Modifiable risk factors for inpatient violence in psychiatric hospital: prospective study and prediction model.
Fazel S., Toynbee M., Ryland H., Vazquez-Montes M., Al-Taiar H., Wolf A., Aziz O., Khosla V., Gulati G., Fanshawe T.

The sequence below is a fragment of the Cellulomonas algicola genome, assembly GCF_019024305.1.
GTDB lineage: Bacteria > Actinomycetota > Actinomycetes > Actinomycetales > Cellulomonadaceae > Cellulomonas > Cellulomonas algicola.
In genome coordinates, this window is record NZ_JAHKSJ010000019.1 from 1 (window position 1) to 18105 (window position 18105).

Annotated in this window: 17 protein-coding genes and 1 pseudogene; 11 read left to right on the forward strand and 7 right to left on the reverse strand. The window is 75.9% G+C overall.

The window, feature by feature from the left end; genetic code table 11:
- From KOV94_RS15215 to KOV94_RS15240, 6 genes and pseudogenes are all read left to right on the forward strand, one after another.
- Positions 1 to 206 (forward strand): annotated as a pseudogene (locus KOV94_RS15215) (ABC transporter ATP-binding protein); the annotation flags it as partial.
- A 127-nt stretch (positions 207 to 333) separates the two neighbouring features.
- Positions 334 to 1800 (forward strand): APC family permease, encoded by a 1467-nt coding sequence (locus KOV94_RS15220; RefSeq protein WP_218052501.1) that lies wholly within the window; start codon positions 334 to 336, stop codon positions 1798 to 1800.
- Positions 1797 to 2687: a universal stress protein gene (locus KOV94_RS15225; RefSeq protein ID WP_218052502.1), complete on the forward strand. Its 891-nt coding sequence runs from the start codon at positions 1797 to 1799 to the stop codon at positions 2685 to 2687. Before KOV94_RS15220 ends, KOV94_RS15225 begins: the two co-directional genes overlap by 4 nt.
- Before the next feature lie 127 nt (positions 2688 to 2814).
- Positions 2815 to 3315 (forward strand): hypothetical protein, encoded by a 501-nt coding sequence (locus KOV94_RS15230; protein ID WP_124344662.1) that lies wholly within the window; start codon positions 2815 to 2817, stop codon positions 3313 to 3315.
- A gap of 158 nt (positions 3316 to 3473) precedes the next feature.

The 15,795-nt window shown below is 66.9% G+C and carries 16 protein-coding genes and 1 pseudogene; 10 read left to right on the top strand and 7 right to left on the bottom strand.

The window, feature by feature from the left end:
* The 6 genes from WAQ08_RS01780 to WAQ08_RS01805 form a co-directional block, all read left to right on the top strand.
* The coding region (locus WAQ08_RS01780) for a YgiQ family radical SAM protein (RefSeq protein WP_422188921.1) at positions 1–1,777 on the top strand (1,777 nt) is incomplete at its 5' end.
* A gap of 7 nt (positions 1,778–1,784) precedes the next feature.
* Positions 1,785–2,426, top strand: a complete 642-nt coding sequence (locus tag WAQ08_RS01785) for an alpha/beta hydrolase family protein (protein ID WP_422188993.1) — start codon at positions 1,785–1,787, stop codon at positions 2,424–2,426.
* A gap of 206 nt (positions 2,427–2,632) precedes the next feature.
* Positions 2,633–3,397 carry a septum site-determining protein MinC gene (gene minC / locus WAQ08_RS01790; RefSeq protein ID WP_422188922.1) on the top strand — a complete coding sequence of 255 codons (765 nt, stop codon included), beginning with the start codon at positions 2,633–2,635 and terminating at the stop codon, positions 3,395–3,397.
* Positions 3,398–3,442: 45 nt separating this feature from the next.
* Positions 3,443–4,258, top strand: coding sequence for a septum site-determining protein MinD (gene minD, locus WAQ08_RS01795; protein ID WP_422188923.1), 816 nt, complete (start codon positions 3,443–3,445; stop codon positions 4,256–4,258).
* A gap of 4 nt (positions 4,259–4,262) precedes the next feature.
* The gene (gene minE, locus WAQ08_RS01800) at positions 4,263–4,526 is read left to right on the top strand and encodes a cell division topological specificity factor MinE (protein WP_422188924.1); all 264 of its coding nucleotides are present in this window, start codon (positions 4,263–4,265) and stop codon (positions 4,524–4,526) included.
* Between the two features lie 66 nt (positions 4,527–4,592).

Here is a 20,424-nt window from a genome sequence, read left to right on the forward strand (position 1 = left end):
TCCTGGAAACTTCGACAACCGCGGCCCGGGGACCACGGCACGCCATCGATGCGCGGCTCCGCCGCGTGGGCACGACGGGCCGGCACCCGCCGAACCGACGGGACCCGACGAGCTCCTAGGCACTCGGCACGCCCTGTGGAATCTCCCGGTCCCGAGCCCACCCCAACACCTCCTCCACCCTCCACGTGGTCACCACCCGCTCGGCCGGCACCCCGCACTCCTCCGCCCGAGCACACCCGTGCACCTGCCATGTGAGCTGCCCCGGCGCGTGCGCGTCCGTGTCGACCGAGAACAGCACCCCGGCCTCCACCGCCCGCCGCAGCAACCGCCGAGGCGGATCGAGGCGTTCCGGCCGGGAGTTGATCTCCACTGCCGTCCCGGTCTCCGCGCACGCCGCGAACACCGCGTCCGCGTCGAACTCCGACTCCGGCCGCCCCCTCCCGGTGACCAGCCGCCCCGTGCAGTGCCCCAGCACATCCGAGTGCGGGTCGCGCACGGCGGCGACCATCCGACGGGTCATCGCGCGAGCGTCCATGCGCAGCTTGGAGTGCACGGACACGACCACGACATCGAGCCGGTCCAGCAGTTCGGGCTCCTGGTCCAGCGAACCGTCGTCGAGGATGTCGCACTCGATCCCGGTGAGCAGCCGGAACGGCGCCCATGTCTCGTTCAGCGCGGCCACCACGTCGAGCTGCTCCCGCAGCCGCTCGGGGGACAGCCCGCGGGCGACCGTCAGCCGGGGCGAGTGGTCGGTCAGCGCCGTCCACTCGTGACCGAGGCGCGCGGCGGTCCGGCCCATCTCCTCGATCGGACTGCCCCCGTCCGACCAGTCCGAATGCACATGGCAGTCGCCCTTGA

BACKGROUND: Violence perpetrated by psychiatric inpatients is associated with modifiable factors. Current structured approaches to assess inpatient violence risk lack predictive validity and linkage to interventions. METHODS: Adult psychiatric inpatients on forensic and general wards in three psychiatric hospitals were recruited and followed up prospectively for 6 months. Information on modifiable (dynamic) risk factors were collected every 1-4 weeks, and baseline background factors. Data were transferred to a web-based monitoring system (FOxWeb) to calculate a total dynamic risk score. Outcomes were extracted from an incident-reporting system recording aggression and interpersonal violence. The association between total dynamic score and violent incidents was assessed by multilevel logistic regression and compared with dynamic score excluded. RESULTS: We recruited 89 patients and conducted 624 separate assessments (median 5/patient). Mean age was 39 (s.d. 12.5) years with 20% (n = 18) female. Common diagnoses were schizophrenia-spectrum disorders (70%, n = 62) and personality disorders (20%, n = 18). There were 93 violent incidents. Factors contributing to violence risk were a total dynamic score of ⩾1 (OR 3.39, 95% CI 1.25-9.20), 10-year increase in age (OR 0.67, 0.47-0.96), and female sex (OR 2.78, 1.04-7.40). Non-significant associations with schizophrenia-spectrum disorder were found (OR 0.50, 0.20-1.21). In a fixed-effect model using all covariates, AUC was 0.77 (0.72-0.82) and 0.75 (0.70-0.80) when the dynamic score was excluded. CONCLUSIONS: In predicting violence risk in individuals with psychiatric disorders, modifiable factors added little incremental value beyond static ones in a psychiatric inpatient setting. Future work should make a clear distinction between risk factors that assist in prediction and those linked to needs.